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ENTERTAINMENT
November 7, 2001 | Brian Lowry
The most-watched night of baseball in a decade capped a World Series that helped Fox cross the plate with its highest weekly average since broadcasting the 1999 Super Bowl, based on viewing estimates issued Tuesday by Nielsen Media Research.
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BUSINESS
July 5, 2001
Actors and studio executives, both lacking the stomach for a strike, breathed a collective sigh of relief Wednesday after negotiators for actors' unions and movie and TV producers reached tentative agreement on a new three-year contract. Actors particularly were gratified that they will be getting more money for shows rerun on cable TV. They also were pleased that Fox Broadcasting Co.
ENTERTAINMENT
February 24, 2001 | WILLIAM KECK, SPECIAL TO THE TIMES
Regis Philbin and his wife Joy watch it every Saturday night from their weekend home in Connecticut. Susan Sarandon and Tim Robbins view it with their children--ages 8, 11 and 15--who choose the hour as part of the 90 minutes of TV viewing they are allotted each week. Among teens, a small piece of the total viewing pie but one that advertisers crave, Fox executives say it now tops NBC's "Saturday Night Live."
ENTERTAINMENT
January 26, 2001 | BRIAN LOWRY, TIMES STAFF WRITER
So what, exactly, would someone have to do in order to be kept off Fox's hit "reality" series "Temptation Island," how long would it take the network and producers to find out, and what would they tell viewers if they did? In next week's episode, two contestants from the show, Taheed Watson and Ytossie Patterson, will be removed for misleading the producers about the fact they had a child together.
ENTERTAINMENT
January 11, 2001 | GREG BRAXTON, TIMES STAFF WRITER
The launch of Fox's controversial new "reality" series, "Temptation Island," in which unmarried couples test their relationships by mingling with singles, has been clouded by the revelation that one of the couples have a child. Executives for Fox acknowledged Wednesday that the couple had misrepresented information about their background and their child, and that the discovery of the child came during filming.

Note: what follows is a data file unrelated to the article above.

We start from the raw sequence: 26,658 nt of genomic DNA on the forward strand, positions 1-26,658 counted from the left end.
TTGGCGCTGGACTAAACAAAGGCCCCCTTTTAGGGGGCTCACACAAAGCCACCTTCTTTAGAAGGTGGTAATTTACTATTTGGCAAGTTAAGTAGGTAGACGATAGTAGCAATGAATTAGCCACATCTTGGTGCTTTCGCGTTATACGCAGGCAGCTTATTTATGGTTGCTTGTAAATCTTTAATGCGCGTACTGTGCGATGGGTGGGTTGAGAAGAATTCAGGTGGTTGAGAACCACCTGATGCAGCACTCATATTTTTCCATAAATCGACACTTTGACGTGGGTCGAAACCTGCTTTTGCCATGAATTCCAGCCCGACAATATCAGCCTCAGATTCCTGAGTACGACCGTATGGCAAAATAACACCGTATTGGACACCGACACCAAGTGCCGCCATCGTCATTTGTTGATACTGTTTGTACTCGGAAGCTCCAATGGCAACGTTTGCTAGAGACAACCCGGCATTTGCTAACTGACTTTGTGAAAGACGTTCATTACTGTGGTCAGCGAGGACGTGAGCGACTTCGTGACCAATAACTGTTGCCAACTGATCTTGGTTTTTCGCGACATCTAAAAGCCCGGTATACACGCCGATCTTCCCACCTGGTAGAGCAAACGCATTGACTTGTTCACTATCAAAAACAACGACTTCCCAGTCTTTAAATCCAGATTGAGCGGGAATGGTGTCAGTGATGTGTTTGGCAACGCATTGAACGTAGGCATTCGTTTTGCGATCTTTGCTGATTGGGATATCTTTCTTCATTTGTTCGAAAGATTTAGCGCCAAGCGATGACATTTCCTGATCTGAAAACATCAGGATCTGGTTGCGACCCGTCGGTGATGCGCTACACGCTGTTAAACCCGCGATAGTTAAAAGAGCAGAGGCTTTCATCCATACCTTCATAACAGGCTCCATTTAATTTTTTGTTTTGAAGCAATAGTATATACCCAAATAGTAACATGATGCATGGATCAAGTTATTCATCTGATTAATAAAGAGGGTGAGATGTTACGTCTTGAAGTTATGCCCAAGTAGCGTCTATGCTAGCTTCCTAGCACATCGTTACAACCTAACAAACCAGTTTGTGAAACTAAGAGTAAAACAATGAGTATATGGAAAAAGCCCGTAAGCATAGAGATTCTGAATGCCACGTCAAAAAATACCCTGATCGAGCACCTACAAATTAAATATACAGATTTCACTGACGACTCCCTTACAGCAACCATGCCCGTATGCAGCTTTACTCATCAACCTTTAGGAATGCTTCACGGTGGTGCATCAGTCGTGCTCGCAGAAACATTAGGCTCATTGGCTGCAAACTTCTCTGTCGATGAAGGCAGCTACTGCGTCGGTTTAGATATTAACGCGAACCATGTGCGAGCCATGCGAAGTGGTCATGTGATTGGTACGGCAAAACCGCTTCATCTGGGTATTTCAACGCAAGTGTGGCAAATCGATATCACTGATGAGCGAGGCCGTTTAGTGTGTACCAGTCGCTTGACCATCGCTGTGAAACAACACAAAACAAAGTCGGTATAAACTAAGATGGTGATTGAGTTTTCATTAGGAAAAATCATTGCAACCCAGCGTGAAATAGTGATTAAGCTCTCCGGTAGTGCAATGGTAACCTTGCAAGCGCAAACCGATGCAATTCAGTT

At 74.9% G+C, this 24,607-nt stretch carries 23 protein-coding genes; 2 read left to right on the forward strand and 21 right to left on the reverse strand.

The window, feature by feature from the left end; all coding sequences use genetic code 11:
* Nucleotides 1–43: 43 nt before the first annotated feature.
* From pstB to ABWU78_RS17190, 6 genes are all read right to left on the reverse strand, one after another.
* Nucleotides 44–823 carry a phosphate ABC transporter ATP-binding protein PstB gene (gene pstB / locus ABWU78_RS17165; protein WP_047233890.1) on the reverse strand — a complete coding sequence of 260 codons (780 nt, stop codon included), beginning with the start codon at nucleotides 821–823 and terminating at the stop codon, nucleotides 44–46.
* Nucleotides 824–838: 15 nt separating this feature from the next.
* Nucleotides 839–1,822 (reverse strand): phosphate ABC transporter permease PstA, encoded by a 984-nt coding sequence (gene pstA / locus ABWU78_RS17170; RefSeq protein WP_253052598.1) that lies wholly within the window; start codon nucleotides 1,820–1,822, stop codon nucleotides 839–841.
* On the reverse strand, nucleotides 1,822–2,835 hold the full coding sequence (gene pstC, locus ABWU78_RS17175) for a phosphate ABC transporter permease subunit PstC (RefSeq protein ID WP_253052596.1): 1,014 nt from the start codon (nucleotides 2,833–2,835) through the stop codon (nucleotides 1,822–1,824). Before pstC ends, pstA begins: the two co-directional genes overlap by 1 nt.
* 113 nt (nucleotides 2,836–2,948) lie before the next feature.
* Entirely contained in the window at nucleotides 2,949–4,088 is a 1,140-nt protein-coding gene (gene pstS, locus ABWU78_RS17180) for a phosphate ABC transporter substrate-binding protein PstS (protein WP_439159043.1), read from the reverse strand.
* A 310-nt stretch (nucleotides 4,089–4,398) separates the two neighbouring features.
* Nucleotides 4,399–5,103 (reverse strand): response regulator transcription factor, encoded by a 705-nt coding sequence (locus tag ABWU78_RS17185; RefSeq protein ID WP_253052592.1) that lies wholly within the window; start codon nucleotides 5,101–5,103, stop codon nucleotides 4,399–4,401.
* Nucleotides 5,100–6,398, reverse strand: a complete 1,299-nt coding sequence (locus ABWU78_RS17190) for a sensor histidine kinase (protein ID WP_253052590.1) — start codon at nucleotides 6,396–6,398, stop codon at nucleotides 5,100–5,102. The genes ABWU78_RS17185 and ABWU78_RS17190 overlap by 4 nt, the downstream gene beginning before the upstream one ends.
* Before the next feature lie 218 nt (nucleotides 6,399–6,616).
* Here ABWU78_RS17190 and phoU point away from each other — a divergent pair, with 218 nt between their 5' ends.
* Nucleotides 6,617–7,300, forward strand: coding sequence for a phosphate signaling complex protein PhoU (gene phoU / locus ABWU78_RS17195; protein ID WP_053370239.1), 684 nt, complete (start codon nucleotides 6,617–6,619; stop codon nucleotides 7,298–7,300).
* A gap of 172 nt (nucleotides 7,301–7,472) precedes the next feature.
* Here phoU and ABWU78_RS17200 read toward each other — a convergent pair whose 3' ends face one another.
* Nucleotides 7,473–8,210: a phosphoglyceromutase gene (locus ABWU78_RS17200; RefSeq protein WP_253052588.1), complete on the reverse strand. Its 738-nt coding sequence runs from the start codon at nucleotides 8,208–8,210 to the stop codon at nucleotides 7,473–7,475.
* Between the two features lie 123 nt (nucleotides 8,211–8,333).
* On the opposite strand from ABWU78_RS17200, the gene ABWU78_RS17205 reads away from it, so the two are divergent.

BUSINESS
November 29, 2000 | GREG MILLER, TIMES STAFF WRITER
Internet entertainment site Icebox.com said Tuesday that it has sold one of its online series to Fox Broadcasting Co., marking the first time a show created for the Net has been purchased by a major television network. But even as Icebox announced the deal, the company laid off about 50 of its 100 employees Tuesday, underscoring the ongoing financial pressures in the online entertainment space.
ENTERTAINMENT
November 4, 2000 | GREG BRAXTON, TIMES STAFF WRITER
"Malcolm in the Middle" no longer just refers to its title character's place in his family--it also reflects the sitcom's positioning in the crucial fall sweeps period. In an unusual strategy, Fox executives will pepper November with originals of its hit Sunday comedy, running two new episodes each week in hopes of gaining an anchor on Wednesday nights, while keeping Sundays strong.
SPORTS
October 30, 2000 | MIKE PENNER
Hard lessons gleaned from the 2000 Subway Series--may we commit them to memory so we won't have to do this again for another 44 years: 1) The world did not end, the earth did not open up and swallow Yankee Stadium whole, no foot soldiers for the Demonic Forces of the Apocalypse were spotted canvassing greater Gotham. Although someone might want to check Roger Clemens' credentials again. He could be an advance scout. 2) "New York, New York" is a lie. If I can make it there/I'll make it anywhere?
ENTERTAINMENT
October 23, 2000 | HOWARD ROSENBERG
Producer-writer David E. Kelley's new classroom drama, "Boston Public," is a compelling argument for home schooling. And a good reason to avoid Fox at 8 p.m. Mondays. What planet is this, anyway? Aging history teacher Harvey Lipschultz (Fyvush Finkel) tries to banish a female student from Winslow High for going braless, and his coming classroom lecture about women having "lumps known as breasts" will later provoke prime time's first anti-bra rebellion and riot.
SPORTS
September 27, 2000 | LARRY STEWART, TIMES STAFF WRITER
NBC, which has the Olympics locked up through 2008 but lost the NFL two years ago, is now out of the baseball business. Beginning next season, major league baseball's playoffs, World Series and All-Star game will be televised exclusively on Fox, which acquired those rights from 2001-06 with a $2.5-billion bid. Baseball will announce its new six-year deal with Fox today. The deal also includes regular-season games on Fox and cable channels Fox Sports Net and FX.
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